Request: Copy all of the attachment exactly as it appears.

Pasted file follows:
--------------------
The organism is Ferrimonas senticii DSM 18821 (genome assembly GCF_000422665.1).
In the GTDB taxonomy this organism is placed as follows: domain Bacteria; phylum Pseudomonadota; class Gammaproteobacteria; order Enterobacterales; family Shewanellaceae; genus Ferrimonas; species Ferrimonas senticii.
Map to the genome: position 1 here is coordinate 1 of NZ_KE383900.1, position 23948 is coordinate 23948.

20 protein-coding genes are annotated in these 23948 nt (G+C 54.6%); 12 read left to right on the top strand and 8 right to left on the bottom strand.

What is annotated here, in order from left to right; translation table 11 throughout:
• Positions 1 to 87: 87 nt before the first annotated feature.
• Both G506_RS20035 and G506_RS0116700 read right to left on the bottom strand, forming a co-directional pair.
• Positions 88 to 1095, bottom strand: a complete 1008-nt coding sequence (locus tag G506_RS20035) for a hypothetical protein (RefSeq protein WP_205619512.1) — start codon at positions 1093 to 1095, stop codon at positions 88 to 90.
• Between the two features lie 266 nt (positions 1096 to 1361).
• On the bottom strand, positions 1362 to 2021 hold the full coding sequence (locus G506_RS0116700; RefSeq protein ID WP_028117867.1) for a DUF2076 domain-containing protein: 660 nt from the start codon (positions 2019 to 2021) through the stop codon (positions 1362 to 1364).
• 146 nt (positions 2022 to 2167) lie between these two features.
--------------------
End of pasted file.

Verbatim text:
The organism is Ferrimonas senticii DSM 18821 (genome assembly GCF_000422665.1).
In the GTDB taxonomy this organism is placed as follows: domain Bacteria; phylum Pseudomonadota; class Gammaproteobacteria; order Enterobacterales; family Shewanellaceae; genus Ferrimonas; species Ferrimonas senticii.
Map to the genome: position 1 here is coordinate 1 of NZ_KE383900.1, position 23948 is coordinate 23948.

20 protein-coding genes are annotated in these 23948 nt (G+C 54.6%); 12 read left to right on the top strand and 8 right to left on the bottom strand.

What is annotated here, in order from left to right; translation table 11 throughout:
• Positions 1 to 87: 87 nt before the first annotated feature.
• Both G506_RS20035 and G506_RS0116700 read right to left on the bottom strand, forming a co-directional pair.
• Positions 88 to 1095, bottom strand: a complete 1008-nt coding sequence (locus tag G506_RS20035) for a hypothetical protein (RefSeq protein WP_205619512.1) — start codon at positions 1093 to 1095, stop codon at positions 88 to 90.
• Between the two features lie 266 nt (positions 1096 to 1361).
• On the bottom strand, positions 1362 to 2021 hold the full coding sequence (locus G506_RS0116700; RefSeq protein ID WP_028117867.1) for a DUF2076 domain-containing protein: 660 nt from the start codon (positions 2019 to 2021) through the stop codon (positions 1362 to 1364).
• 146 nt (positions 2022 to 2167) lie between these two features.